“But what if I’m executive management? What if I’m the guy that’s disappointed with the progress of our ERP replacement?” Let’s step back a second and take a look at the last few posts about ERP replacement. They are focused on larger corporations with levels of management.
Even if you’re “The Guy” the struggles exist. Maybe not with bunches of team members and levels of management to scrutinize the process and progress, but these things are going on in your head. Also, regardless of the organizations size, no one person should shoulder this amount of responsibility. These systems will absolutely make or break any size company. There have been thousands of articles written of both small and fortune 500 companies that have either lost their business or came very close to it based on poor systems implementations. Even if you’re the owner of the company you should not be handling the majority of the decision making and implementation. These projects live and die with all levels of employees “buying into the project”.
Re-evaluating where you are on any project is always a good thing but especially when things seem to get stuck in the mud. Here’re some things that will help get any project moving again:
- Creating lists of positives and negatives creates a sense of progress because you realize how far you’ve come since the project started.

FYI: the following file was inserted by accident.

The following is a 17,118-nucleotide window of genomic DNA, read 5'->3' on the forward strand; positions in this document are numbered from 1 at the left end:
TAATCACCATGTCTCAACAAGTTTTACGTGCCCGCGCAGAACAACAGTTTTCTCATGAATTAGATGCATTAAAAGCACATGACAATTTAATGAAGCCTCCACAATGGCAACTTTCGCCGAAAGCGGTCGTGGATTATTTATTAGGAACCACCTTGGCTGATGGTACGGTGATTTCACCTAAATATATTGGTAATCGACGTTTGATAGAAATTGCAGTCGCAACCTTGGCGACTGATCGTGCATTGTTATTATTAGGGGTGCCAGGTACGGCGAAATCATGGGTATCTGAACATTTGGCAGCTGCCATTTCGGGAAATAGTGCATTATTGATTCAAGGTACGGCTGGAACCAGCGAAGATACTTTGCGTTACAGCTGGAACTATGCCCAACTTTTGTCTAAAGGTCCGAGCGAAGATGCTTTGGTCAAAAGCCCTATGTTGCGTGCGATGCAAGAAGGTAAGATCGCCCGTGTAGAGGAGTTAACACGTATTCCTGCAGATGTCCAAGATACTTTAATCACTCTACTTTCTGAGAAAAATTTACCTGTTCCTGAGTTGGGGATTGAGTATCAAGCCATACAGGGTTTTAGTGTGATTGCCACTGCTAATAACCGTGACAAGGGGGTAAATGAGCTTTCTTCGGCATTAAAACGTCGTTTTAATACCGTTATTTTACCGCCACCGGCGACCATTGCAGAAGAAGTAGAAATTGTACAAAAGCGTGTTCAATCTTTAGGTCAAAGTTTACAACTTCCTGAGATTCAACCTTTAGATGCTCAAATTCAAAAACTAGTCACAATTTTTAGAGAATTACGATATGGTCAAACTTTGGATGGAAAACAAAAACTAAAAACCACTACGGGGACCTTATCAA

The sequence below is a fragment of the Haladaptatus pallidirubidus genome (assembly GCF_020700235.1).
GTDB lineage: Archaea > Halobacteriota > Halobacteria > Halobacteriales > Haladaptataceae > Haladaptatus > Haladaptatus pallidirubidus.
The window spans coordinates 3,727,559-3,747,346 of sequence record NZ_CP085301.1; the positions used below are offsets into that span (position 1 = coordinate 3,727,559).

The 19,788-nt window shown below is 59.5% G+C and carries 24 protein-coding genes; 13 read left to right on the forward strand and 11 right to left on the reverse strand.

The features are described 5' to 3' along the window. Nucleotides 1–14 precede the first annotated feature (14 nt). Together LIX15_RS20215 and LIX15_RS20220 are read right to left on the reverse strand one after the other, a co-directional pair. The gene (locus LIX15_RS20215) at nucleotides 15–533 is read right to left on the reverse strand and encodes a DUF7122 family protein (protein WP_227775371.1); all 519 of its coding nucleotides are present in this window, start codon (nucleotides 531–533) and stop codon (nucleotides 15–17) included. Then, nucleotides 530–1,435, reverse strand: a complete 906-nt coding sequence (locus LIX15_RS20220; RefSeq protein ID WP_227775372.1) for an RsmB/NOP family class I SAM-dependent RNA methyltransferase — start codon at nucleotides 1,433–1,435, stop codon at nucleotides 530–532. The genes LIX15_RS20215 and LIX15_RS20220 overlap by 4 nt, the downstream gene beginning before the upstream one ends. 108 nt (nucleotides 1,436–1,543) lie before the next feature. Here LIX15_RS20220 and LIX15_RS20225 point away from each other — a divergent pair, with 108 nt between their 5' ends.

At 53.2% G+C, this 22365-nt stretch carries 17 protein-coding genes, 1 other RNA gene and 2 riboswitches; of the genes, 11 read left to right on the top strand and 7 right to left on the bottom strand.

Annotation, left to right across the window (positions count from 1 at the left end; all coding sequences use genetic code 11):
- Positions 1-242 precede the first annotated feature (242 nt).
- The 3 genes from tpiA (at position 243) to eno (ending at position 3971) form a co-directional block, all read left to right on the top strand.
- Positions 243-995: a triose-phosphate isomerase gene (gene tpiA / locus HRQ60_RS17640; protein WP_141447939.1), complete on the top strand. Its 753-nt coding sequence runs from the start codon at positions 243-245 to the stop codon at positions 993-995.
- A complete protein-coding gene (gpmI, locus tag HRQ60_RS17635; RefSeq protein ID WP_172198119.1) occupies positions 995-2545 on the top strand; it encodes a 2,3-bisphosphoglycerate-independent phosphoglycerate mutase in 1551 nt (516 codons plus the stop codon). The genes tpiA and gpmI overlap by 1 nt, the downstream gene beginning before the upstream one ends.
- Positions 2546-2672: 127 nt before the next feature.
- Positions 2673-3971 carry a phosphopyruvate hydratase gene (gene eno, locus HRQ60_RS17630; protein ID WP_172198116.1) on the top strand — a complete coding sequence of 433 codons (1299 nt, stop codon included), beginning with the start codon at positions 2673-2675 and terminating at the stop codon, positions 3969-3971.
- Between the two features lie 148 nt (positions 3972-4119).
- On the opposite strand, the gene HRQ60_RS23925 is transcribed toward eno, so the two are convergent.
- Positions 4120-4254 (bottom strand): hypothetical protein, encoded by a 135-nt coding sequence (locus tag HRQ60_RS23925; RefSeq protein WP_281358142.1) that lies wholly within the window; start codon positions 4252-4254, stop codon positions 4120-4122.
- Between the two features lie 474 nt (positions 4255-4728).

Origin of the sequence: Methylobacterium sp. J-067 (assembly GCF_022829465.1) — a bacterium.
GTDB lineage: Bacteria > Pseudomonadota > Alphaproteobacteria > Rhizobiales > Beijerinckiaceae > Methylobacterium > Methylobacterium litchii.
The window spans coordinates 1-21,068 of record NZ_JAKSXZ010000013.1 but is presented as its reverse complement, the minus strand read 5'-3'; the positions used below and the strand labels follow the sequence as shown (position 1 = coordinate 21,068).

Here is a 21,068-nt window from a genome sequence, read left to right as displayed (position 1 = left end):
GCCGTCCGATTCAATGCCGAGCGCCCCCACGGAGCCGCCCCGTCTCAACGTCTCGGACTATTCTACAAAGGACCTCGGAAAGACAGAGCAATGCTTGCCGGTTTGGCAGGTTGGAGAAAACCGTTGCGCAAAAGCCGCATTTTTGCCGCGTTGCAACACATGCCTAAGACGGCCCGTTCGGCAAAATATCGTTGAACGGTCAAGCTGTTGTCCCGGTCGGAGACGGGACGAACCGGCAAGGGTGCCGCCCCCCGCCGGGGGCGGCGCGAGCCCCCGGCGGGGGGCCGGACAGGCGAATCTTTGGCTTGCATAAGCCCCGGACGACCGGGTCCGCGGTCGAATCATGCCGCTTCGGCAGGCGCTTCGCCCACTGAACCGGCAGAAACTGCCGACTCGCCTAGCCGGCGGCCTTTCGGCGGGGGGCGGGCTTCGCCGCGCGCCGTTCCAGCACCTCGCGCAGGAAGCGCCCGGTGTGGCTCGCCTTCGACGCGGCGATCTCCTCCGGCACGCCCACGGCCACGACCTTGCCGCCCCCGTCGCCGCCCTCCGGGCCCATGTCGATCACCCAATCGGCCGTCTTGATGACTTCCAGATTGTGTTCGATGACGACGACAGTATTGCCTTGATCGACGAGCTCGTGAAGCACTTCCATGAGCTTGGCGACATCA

- Asking yourself and your team members the same questions that were mentioned in the previous post should be standard practice with fixed review dates.
- Ask each other how they’re keeping up with their “regular job” as well as the system selection. They might be part of your team but they’re also part of someone else’s team and negative pressure can hurt performance.
- At least once a month review where you’ve been, where you are and where you’re going.
People see cadence and routine as normal behavior and even with new projects there has to be some predictability. Obviously if there’s too much repetition that’s when people feel they’re in a rut so there has to be substantial progress with a good balance of regular assessment.
Remember, big or small company, large or little team size; review, routine and road map are the “3R’s” to a successful project team. We’ll get back to finishing up the search next.